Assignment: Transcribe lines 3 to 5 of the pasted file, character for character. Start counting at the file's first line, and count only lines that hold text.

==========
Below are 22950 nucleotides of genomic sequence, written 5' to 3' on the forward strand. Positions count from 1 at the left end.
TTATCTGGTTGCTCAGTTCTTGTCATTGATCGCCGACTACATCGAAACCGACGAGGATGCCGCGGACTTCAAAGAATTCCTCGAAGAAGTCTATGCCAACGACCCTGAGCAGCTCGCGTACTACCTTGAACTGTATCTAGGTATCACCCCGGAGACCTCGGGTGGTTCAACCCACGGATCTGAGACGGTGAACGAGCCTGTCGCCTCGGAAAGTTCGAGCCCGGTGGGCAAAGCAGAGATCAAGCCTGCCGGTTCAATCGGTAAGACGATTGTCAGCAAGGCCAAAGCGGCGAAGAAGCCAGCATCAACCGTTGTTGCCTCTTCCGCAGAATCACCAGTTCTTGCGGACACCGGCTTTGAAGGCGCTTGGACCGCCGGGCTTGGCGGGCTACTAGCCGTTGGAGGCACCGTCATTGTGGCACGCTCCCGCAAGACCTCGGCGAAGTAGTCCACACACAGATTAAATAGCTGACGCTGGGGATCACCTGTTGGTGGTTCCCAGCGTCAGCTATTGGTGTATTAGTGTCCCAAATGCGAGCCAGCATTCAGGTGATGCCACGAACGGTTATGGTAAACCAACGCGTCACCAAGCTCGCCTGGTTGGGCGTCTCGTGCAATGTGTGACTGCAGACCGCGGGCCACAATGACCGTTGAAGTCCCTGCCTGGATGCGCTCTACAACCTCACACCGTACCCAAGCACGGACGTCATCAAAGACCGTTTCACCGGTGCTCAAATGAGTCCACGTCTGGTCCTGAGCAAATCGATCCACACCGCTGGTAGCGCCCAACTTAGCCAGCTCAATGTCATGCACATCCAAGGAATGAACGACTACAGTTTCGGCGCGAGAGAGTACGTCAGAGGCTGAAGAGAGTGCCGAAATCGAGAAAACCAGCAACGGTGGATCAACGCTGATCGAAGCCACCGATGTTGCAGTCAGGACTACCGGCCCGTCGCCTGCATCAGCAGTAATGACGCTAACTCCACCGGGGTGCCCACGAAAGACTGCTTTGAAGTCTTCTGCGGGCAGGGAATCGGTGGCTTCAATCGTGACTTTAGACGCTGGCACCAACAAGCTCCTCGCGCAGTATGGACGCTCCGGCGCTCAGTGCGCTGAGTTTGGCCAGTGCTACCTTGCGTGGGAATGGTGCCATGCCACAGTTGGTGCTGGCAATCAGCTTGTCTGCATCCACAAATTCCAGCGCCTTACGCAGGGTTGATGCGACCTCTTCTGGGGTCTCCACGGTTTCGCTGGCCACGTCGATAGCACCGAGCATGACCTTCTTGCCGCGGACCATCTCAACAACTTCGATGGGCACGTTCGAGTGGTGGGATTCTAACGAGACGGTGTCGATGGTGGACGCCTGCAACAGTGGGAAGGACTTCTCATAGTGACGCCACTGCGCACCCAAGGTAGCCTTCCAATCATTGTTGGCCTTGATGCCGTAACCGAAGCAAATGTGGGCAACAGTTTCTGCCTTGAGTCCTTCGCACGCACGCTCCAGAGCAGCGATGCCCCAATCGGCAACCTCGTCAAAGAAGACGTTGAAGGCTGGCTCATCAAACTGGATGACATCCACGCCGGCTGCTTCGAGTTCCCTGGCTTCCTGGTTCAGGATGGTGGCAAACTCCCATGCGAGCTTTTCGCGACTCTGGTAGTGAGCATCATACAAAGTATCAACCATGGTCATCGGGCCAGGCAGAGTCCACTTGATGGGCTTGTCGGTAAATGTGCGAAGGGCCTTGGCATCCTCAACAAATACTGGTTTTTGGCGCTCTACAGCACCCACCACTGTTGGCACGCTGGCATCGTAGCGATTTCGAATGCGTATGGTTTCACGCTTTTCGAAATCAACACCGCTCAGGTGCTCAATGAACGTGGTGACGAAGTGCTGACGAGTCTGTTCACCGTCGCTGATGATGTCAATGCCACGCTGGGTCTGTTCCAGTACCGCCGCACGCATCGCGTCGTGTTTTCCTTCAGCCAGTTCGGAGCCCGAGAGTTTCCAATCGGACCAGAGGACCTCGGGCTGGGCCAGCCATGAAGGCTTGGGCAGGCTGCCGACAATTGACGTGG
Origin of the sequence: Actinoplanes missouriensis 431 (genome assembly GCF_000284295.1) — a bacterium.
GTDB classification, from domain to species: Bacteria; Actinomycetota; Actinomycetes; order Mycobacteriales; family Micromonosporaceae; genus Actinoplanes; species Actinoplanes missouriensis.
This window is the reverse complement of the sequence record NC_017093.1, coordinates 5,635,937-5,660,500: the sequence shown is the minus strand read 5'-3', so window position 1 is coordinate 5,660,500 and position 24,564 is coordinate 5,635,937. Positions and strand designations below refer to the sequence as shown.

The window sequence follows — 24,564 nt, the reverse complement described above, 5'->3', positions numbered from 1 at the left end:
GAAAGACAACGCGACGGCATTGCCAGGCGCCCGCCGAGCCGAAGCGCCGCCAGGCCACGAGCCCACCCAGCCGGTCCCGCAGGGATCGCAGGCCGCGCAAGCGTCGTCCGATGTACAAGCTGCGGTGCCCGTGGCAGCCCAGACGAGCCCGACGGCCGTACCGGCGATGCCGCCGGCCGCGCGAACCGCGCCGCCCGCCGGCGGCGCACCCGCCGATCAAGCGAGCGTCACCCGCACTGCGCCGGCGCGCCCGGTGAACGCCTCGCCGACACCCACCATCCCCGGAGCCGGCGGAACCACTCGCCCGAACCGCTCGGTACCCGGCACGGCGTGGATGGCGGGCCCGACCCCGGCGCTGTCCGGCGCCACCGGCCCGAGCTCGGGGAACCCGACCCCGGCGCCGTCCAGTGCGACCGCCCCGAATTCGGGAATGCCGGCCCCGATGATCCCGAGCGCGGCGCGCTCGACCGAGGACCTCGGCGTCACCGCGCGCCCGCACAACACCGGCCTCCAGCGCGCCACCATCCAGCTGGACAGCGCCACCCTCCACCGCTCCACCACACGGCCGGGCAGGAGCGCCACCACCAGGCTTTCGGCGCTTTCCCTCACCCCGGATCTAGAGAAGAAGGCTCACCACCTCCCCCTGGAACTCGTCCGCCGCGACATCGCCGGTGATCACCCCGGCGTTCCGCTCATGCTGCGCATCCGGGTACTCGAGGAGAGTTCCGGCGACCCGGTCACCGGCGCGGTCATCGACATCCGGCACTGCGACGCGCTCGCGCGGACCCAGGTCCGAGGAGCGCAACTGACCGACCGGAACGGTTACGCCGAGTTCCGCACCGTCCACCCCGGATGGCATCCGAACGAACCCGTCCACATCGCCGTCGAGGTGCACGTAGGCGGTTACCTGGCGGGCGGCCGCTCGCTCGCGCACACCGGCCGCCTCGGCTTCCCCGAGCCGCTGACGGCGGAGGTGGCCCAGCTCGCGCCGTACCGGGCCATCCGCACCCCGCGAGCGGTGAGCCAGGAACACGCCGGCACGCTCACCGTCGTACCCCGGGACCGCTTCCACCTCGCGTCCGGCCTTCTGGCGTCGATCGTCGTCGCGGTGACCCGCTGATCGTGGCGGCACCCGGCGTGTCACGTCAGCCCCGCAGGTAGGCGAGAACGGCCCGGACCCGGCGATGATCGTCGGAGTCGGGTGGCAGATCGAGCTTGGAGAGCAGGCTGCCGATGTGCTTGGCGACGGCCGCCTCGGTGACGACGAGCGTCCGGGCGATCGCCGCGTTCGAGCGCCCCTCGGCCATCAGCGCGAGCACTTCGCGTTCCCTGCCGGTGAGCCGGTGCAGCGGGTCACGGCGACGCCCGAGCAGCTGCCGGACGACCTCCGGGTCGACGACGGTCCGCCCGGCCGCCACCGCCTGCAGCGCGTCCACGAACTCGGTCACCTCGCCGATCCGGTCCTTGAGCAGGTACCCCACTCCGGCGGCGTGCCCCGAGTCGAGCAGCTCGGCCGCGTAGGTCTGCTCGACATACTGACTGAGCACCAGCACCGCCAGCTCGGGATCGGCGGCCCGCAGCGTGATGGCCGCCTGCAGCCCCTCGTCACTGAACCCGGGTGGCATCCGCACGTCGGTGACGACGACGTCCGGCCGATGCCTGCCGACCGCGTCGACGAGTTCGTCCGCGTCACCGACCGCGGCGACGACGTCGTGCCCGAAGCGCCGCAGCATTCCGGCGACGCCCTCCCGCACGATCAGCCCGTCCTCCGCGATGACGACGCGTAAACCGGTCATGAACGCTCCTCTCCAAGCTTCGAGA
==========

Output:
Origin of the sequence: Actinoplanes missouriensis 431 (genome assembly GCF_000284295.1) — a bacterium.
GTDB classification, from domain to species: Bacteria; Actinomycetota; Actinomycetes; order Mycobacteriales; family Micromonosporaceae; genus Actinoplanes; species Actinoplanes missouriensis.
This window is the reverse complement of the sequence record NC_017093.1, coordinates 5,635,937-5,660,500: the sequence shown is the minus strand read 5'-3', so window position 1 is coordinate 5,660,500 and position 24,564 is coordinate 5,635,937. Positions and strand designations below refer to the sequence as shown.